Tag Archives: simple


This is a recipe for my gorgeous cousins, who are back in Italy with most of a bottle of maple syrup that needs an accompaniment (because lets face it, pancakes are just an excuse for eating maple syrup right?). I promised to teach them how to make pancakes before I left, but unfortunately that was among the long list of things that didn’t get squeezed into our last few weeks in the northern hemisphere.

So, pancakes have been done before: But this is the recipe that I cooked every Sunday morning from as soon as I could see over the top of the stove. The proportions and preparation are incredibly simple, the result delicious. Oh, and I should mention that these are large flat pancakes, not the smaller risen ones.

The basic recipe below has had one minor adjustment in recent years, as I’ve started substituting half of the plain flour for oat flour. This improves the taste and texture of the pancakes, although I wouldn’t promise anything about healthiness, remember the maple syrup!

The amounts below can be multiplied to infinity. Remember, you can always put leftover pancakes in the fridge and eat them the next day.

to make

(serves 2–3 people)

1 egg
1 cup milk
1 cup plain flour

Butter for cooking

Mix the egg, milk and flour together until there are no lumps. Leave to stand for 30 minutes.

Set up a heavy bottomed frying pan, two large plates, the pancake batter with a ladle, butter and an egg flip.

Heat the frying pan on a medium heat. Add a teaspoon of butter, swirl it around the pan to coat the bottom and wait for it to start sizzling. Then, add a small ladle full of batter and swirl the pan to form a circle of the mixture.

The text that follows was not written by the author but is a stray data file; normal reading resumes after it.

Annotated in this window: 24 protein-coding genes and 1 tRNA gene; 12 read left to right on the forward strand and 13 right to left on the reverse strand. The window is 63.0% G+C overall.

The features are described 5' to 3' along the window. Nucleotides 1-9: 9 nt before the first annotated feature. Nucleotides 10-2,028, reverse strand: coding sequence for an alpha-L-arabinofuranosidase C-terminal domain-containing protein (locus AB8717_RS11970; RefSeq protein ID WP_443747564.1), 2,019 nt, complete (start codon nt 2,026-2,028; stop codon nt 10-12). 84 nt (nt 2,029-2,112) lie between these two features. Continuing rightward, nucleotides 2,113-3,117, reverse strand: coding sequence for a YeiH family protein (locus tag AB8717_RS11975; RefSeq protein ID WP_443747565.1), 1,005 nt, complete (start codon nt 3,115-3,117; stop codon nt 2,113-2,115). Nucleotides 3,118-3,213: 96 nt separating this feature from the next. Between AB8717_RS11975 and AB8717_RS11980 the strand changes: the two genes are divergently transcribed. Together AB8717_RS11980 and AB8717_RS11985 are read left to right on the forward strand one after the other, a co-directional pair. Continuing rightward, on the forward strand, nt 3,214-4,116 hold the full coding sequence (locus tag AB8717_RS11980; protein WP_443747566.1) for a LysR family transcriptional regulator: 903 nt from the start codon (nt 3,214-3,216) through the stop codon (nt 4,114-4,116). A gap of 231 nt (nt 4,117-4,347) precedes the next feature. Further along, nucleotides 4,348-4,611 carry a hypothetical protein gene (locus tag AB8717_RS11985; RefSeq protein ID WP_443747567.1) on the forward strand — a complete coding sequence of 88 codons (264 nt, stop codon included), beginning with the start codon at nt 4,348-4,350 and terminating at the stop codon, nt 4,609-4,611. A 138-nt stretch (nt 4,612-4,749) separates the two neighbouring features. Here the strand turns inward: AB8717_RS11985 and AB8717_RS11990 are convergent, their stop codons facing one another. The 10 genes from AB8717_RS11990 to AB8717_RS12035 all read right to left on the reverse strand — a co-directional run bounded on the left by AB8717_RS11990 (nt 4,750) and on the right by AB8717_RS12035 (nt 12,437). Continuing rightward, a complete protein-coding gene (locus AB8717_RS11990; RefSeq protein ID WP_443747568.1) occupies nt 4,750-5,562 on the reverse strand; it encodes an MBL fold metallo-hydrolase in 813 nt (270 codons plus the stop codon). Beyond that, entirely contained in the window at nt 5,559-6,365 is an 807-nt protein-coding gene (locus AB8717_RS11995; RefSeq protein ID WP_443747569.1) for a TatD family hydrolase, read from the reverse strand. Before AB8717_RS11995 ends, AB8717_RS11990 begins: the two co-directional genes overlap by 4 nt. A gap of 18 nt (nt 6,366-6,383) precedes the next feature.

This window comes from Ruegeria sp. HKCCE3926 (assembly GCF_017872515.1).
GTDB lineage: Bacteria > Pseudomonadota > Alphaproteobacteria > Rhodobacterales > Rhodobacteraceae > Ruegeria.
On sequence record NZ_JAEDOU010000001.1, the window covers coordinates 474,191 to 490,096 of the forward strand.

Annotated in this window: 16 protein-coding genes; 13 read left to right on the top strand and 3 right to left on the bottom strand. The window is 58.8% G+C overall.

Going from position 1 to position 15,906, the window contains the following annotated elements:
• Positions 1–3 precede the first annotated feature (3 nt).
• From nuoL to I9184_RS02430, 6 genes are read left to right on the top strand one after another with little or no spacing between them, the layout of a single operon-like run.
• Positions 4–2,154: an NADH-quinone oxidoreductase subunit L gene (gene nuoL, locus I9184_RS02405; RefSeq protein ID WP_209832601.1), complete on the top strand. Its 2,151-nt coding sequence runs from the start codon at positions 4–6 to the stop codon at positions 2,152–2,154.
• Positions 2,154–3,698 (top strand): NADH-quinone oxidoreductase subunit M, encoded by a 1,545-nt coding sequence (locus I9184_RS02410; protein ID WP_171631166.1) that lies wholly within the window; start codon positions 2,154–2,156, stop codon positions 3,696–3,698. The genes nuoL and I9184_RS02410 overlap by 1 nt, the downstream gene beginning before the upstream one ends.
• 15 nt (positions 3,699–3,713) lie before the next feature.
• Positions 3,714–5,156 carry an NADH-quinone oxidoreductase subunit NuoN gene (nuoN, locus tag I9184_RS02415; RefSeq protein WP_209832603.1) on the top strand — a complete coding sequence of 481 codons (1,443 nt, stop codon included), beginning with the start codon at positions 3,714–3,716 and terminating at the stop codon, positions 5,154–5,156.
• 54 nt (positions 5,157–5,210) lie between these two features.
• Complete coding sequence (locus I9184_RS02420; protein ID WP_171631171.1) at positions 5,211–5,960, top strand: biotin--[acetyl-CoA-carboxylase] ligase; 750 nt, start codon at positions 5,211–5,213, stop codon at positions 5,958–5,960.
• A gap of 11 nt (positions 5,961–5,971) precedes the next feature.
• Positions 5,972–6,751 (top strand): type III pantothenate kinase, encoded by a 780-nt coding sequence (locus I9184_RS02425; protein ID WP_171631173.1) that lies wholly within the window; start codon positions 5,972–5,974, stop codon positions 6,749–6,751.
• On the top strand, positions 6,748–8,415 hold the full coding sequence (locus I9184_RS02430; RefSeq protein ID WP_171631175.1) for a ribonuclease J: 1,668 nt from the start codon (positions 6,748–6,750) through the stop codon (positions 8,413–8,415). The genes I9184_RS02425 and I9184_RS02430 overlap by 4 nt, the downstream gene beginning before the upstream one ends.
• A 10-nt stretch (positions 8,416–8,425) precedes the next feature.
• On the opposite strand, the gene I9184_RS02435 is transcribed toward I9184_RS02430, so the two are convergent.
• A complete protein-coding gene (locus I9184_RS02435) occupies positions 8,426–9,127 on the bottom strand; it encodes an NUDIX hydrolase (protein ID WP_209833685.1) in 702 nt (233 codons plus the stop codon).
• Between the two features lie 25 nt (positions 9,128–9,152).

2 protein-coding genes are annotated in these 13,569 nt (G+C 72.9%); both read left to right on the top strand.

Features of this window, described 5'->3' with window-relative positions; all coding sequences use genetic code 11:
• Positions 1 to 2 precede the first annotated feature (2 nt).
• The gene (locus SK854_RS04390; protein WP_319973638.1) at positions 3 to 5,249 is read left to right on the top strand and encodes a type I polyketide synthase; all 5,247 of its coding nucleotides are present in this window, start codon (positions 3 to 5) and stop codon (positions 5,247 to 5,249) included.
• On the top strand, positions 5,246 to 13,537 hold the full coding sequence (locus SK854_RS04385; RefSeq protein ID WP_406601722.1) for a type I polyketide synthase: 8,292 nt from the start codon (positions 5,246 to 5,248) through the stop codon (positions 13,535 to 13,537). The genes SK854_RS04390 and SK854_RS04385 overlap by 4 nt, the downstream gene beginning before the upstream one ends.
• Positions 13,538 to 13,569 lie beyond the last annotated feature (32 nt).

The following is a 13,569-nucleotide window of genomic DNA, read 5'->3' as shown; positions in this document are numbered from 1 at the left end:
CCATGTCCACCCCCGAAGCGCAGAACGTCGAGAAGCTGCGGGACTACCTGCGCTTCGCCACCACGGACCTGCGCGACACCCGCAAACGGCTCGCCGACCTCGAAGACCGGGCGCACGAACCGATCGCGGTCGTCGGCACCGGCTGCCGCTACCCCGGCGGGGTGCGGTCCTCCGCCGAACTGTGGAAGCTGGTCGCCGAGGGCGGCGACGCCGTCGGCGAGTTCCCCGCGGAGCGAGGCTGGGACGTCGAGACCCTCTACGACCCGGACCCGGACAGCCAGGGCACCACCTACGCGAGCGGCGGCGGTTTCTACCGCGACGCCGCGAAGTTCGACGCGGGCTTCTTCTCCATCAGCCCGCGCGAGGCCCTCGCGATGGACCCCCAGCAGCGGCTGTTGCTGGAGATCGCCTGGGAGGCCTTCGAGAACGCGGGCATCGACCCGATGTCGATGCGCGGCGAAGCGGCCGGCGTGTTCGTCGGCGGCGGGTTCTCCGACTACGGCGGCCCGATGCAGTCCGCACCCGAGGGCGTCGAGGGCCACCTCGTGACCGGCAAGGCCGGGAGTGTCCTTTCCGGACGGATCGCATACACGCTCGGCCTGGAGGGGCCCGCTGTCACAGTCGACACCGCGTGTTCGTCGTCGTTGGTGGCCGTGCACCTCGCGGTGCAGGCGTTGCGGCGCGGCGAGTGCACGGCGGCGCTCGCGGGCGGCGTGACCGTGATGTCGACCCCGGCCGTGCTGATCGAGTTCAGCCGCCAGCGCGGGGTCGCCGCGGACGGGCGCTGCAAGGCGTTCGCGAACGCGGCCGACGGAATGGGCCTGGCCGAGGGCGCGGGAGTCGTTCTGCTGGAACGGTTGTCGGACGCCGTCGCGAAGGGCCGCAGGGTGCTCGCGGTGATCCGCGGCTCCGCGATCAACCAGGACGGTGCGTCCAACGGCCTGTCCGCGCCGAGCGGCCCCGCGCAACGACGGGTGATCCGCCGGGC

Leave the pan alone! Wait for the pancake to be almost totally set on top (you can test it by gently touching the top of the pancake with the egg flip). Once it’s set, flip the pancake over to cook the other side. The second side won’t take quite so long.

Remove the pancake to a plate and then cover with the second plate (this will keep the cooked pancakes warm while you cook the others).

Repeat, repeat, repeat. Keep adding more butter in between each pancake and make sure the butter is sizzling before you add the batter.

Serve the pancakes with your favourite toppings and enjoy!

Buon appetite ragazze, spero che ci vediamo fra poco!


Irish-ish soda bread

In my last post I introduced you to some of my Scottish ancestors. Today’s recipe is a tip of the hat to the Irish peasants in my lineage.

A few weeks ago I decided to have a go at making soda bread. This Irish staple is about as simple as bread making can be – flour mixed with water, salt, bicarbonate soda and (traditionally) buttermilk. The dough takes no kneading or rising — just mix, form and throw in the oven. In other words, this is the bread recipe for lazy or baking-shy sods like me!

My traditional-ish loaf.

Another advantage of soda bread is that the rising isn’t dependent on the gluten in the flour (as with yeast bread). Instead the bread is given lift through a reaction between the bicarb soda and the acid in the buttermilk. This means lower-gluten (‘soft’) flours can be used without compromising the chemical reaction.

I trawled the internet a bit to find the right recipe (read: the recipe with the fewest ingredients) and ended up trying two options. The first used yoghurt in place of the buttermilk. I also used a mix of Kamut and regular flour for this loaf. The dough was very sticky, but came together fairly easily.

The second loaf was made using a recipe from the very endearingly named Society for the Preservation of Irish Soda Bread website. This site has a comprehensive history section, which informs their slightly prescriptive statements about what is ‘true’ soda bread. My yogurt loaf wouldn’t have qualified, however delicious it was.